A fine birds-eye view of the town of Ardebil (Ardabil) in northwestern Iran near the south west shore of the Caspian Sea, published by Merian.
One of the earliest printed views of this city.
Ardabil is an ancient city near the Iranian Border with Azerbaijan. Ardabil is the center of Ardabil Province.
Ardabil is known for its silk and carpet trade tradition. Ardabil is also known as the seat of a World Heritage Site: the Ardabil Shrine, the sanctuary and tomb of Shaikh Safî ad-Dîn, eponymous founder of the Safavid dynasty.
During the Islamic conquest of Iran, Ardabil was the largest city in north western Iran and remained so until the Mongol invasion period. Ardabilis fought the Mongols three times; however the city fell after the third attempt by Mongols, who massacred the Ardabilis. Incursions of Mongols and subsequently the Georgians, who, under Tamar the Great, captured and sacked the city with some 12,000 citizens reputedly killed, devastated the city. The city however recovered and was in a more blossoming state than before, though by this time the principal city in the Azerbaijan region had become Tabriz, and under the later Ilkhanate, it had become Soltaniyeh.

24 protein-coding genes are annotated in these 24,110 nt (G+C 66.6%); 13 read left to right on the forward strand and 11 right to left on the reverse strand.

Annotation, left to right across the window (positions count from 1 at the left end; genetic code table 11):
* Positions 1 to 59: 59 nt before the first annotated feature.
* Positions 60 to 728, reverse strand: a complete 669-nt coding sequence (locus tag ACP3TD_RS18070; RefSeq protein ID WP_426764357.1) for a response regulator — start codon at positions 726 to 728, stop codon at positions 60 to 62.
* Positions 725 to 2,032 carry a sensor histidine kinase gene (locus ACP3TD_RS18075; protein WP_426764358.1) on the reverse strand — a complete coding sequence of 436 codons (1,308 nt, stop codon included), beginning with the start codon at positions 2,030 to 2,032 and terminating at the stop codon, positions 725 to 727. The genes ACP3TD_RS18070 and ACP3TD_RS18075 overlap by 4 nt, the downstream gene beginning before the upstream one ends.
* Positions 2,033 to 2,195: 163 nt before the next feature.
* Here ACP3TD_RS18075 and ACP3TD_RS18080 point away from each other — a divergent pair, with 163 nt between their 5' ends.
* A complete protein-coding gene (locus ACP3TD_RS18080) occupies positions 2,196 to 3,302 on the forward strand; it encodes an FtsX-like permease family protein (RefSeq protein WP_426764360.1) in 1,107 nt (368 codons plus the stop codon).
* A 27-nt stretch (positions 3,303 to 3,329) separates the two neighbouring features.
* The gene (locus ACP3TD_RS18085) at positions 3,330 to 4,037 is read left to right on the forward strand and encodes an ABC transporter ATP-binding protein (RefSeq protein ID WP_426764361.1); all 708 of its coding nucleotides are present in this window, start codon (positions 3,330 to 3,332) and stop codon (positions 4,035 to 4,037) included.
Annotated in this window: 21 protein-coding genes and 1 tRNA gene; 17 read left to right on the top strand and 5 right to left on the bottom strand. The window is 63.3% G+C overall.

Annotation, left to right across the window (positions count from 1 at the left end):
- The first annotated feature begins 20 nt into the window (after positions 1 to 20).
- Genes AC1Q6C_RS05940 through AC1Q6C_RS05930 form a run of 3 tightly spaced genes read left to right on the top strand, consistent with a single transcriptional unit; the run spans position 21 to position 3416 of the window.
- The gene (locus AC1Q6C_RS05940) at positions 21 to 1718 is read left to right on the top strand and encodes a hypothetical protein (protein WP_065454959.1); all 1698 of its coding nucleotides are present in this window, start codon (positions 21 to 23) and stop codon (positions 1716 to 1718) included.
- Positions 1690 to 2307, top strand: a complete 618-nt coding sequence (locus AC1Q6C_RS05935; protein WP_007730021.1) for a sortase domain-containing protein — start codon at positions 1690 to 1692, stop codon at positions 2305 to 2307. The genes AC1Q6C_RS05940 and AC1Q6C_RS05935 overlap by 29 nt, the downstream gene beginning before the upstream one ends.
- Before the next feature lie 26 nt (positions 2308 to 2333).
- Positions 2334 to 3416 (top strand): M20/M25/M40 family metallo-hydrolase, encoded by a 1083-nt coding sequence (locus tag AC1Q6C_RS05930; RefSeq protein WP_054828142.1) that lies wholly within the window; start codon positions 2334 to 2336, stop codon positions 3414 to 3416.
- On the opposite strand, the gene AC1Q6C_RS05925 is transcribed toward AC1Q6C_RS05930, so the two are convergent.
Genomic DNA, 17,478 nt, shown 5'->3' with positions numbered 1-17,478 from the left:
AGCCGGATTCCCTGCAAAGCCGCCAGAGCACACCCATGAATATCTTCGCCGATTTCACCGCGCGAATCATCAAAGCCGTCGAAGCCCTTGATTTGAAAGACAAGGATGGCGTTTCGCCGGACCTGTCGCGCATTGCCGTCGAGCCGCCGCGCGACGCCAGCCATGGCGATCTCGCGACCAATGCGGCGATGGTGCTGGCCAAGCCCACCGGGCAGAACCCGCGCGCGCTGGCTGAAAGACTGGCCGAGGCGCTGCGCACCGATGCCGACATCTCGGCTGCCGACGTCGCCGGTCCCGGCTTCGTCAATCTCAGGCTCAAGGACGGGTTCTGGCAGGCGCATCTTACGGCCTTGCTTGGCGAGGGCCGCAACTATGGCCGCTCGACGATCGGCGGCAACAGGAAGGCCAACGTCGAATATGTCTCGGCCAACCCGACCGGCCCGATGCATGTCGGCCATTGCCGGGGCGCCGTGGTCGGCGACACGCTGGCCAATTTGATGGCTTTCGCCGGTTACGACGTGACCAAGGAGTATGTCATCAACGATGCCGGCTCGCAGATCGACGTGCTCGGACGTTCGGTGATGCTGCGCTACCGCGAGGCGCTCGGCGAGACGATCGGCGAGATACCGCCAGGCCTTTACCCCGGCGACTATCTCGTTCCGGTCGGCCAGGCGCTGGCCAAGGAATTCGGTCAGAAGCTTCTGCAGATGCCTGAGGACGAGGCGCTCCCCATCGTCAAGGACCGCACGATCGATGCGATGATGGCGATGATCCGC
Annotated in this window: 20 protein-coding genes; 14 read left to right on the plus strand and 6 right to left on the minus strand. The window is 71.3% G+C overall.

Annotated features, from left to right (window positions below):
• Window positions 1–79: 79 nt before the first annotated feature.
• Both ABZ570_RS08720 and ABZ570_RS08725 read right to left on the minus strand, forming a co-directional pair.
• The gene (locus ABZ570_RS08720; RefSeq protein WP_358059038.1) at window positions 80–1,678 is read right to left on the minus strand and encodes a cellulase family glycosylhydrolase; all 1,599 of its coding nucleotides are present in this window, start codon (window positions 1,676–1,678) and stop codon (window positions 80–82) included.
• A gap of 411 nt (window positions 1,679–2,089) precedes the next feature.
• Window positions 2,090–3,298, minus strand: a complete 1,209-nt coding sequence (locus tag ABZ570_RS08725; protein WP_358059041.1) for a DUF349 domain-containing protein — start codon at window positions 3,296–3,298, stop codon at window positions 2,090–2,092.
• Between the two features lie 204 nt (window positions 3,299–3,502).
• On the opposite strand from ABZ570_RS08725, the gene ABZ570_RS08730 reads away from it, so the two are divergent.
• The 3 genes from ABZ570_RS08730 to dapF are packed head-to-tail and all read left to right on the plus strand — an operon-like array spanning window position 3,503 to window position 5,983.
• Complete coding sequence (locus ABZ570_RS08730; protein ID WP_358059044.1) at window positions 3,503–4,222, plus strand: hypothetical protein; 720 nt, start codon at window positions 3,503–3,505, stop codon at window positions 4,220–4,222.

Safavid king Ismail I, born in Ardabil, started his campaign to nationalize Iran's government and land from there, but consequently announced Tabriz as his capital in 1501. Ardabil remained an important city both politically and economically until modern times. During the frequent Ottoman-Persian Wars, being close to the borders, it was often sacked by the Ottomans between 1514 and 1722.
Mathaus Merian (1593-1650) was the father of engraver Matthäus the Younger, and of the painter, engraver, and naturalist Maria Sibylla Merian. He was born in Basel, Switzerland and trained in engraving in Zurich. After a time in Nancy, Paris and Strasbourg, he settled in Frankfurt. While there, he worked for Johann Theodor de Bry, the publisher and son of the travel writer. In 1617, he married Maria Magdalena de Bry, Johann Theodor’s daughter. In 1623, Merian took over the de Bry publishing house upon the death of his father-in-law. Merian’s best known works are detailed town views which, due to their accuracy and artistry, form a valuable record of European urban life in the first half of the sixteenth century